Alzheimer’s disease may be caught through medical accidents

Posted · Add Comment

Scientists believe that Alzheimer’s disease may be transmittable through blood transfusions and medical accidents, in the same way as CJD (Cruezfeldt Jakob Disease). Researchers from University College London have said that it was possible that the “seeds of dementia” could be transferred from the brain tissue of one person to another.

The proteins that cause dementia are like a type called prions which can stick to metal surfaces, like surgical instruments and are resistant to conventional sterilisation. There has been research done on mice and monkeys which shows that the transmission of the Alzheimer’s protein is at least theoretically possible. When liquefied brain tissue from deceased Alzheimer’s patients was injected into the central nervous systems of the animals, they developed brain changes associated with the disease.

Although the risk is “low”, the researchers said that determining whether the proteins could be passed through medical instruments and metal surfaces should be a research priority. Professor Collinge, Director of Medical Research Council Prion Unit at University College London states “Alzheimer’s protein seeds could follow similar transmission pathways. The seeds will potentially stick to metal surfaces whatever the instrument is. With prions, we know quite a lot about that. Certainly, there are potential risks with dentistry where it’s impacting on nervous tissue, for example root canal treatments. No way is this suggesting Alzheimer’s is a contagious disease. You can’t catch it by living with someone who has Alzheimer’s disease or by being a carer”.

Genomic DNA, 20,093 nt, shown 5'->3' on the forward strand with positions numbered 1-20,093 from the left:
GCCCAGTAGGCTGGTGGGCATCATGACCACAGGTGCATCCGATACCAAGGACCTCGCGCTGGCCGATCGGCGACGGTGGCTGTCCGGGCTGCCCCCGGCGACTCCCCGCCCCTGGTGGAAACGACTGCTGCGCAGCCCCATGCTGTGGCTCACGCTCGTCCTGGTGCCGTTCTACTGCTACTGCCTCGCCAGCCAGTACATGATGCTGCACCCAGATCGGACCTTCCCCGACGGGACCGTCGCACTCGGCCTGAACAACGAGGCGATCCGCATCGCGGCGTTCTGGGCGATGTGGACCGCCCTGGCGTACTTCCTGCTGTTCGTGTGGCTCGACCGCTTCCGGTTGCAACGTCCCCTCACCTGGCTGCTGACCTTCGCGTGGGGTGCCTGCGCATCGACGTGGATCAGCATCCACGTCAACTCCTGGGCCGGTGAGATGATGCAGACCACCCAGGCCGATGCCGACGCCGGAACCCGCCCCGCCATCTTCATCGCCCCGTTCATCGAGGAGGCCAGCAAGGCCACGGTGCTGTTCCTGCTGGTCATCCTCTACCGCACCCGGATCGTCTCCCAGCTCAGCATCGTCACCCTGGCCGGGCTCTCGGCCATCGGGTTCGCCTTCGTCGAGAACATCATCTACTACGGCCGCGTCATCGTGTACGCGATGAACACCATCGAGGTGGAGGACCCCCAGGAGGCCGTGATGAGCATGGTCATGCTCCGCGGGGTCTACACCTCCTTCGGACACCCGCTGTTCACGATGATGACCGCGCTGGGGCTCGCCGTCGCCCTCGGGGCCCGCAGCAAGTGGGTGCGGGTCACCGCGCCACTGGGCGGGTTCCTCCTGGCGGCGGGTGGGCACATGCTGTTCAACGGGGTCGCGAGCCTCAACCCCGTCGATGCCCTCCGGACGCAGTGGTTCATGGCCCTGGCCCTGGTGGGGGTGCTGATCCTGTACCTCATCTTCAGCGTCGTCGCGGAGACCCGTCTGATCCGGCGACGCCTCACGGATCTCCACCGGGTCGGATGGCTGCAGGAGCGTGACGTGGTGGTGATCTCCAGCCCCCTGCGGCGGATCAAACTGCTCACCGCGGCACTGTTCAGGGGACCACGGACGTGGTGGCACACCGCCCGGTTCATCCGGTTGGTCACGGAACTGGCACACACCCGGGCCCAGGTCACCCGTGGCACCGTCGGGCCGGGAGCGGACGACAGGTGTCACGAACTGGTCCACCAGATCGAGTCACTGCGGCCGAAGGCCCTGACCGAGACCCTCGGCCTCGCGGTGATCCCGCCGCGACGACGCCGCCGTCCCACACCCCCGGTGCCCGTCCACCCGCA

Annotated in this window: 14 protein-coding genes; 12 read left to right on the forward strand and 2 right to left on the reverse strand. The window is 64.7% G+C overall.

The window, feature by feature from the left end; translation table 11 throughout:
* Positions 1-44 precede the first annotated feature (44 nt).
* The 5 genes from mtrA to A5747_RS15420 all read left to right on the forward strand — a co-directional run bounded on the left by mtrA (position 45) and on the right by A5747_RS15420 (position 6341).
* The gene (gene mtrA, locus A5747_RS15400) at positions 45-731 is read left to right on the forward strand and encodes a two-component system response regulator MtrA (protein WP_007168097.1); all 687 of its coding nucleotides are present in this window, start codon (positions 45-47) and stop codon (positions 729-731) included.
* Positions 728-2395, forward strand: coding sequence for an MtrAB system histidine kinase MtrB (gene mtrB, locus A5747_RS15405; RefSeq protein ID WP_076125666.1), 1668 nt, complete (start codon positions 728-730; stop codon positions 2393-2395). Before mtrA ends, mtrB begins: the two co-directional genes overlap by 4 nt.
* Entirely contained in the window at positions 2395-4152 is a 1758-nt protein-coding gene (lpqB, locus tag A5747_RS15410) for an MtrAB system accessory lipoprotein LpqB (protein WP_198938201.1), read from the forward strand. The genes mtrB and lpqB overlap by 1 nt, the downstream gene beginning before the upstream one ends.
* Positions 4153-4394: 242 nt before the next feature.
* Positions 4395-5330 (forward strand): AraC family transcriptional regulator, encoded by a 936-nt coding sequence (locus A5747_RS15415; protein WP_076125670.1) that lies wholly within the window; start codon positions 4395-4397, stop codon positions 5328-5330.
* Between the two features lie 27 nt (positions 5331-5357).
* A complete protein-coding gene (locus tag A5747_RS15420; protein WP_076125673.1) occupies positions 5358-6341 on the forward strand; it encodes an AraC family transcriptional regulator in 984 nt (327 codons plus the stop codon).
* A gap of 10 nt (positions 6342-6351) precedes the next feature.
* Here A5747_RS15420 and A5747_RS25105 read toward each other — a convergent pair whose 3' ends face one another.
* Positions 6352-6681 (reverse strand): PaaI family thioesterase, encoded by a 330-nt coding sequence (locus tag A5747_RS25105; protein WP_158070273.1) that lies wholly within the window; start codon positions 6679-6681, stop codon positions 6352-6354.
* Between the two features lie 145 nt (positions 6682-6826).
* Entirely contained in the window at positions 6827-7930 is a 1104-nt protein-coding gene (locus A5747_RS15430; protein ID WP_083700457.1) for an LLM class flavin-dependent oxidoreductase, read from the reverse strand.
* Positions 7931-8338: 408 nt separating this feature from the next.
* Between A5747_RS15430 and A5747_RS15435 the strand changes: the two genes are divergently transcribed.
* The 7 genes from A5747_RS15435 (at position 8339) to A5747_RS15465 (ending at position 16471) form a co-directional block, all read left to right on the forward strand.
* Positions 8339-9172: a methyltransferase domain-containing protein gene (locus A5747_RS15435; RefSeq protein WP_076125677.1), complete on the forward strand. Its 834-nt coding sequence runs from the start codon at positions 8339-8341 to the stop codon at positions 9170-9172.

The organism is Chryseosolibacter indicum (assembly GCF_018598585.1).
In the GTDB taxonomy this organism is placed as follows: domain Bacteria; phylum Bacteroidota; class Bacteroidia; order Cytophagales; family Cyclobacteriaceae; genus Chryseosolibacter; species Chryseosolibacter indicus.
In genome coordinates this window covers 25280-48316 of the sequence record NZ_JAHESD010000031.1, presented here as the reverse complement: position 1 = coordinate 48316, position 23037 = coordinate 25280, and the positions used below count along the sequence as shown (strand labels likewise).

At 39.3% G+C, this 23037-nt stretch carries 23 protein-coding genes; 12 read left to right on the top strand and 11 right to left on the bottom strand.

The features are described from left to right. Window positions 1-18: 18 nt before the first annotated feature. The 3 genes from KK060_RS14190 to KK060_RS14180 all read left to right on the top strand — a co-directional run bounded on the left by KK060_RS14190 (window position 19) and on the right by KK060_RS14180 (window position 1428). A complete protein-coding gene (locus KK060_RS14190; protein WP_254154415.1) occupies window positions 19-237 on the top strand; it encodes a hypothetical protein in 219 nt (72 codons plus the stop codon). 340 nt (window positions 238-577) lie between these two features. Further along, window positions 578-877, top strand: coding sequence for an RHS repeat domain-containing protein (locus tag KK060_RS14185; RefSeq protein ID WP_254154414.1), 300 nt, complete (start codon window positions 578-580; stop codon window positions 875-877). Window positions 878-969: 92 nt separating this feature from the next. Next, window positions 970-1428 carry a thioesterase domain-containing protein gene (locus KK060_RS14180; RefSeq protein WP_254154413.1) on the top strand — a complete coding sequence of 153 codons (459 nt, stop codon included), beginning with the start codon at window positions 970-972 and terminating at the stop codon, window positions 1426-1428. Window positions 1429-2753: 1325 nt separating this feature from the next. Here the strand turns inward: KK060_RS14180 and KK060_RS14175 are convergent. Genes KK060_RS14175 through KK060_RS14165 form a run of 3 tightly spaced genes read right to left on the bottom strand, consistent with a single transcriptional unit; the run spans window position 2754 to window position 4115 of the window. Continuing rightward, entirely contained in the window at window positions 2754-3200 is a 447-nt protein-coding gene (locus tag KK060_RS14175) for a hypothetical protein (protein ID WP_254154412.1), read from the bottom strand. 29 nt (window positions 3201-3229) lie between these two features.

Chief Medical Officer, Professor Dame Sally Davies said “I can reassure people that the NHS has extremely stringent procedures in place to minimise infection risk from surgical equipment, and patients are very well protected.” Dame Sally Davies says that the Department of Health are monitoring the situation, but reassured the public that there was little risk.

Neuroscientist Professor John Hardy from University College London said: “with the previous mouse data, I think we can be relatively sure that it is possible to transmit amyloid pathology by the injection of human tissues, which contain the amyloid of Alzheimer’s disease”. Scientists at the University of Texas have discovered that it is possible to detect Alzheimer’s prions in the bloodstream years before sufferers get the disease, and they are hoping to develop a diagnostic test.


Written by Claire Collier

Share this:

Leave a Reply

Your e-mail address will not be published. Required fields are marked *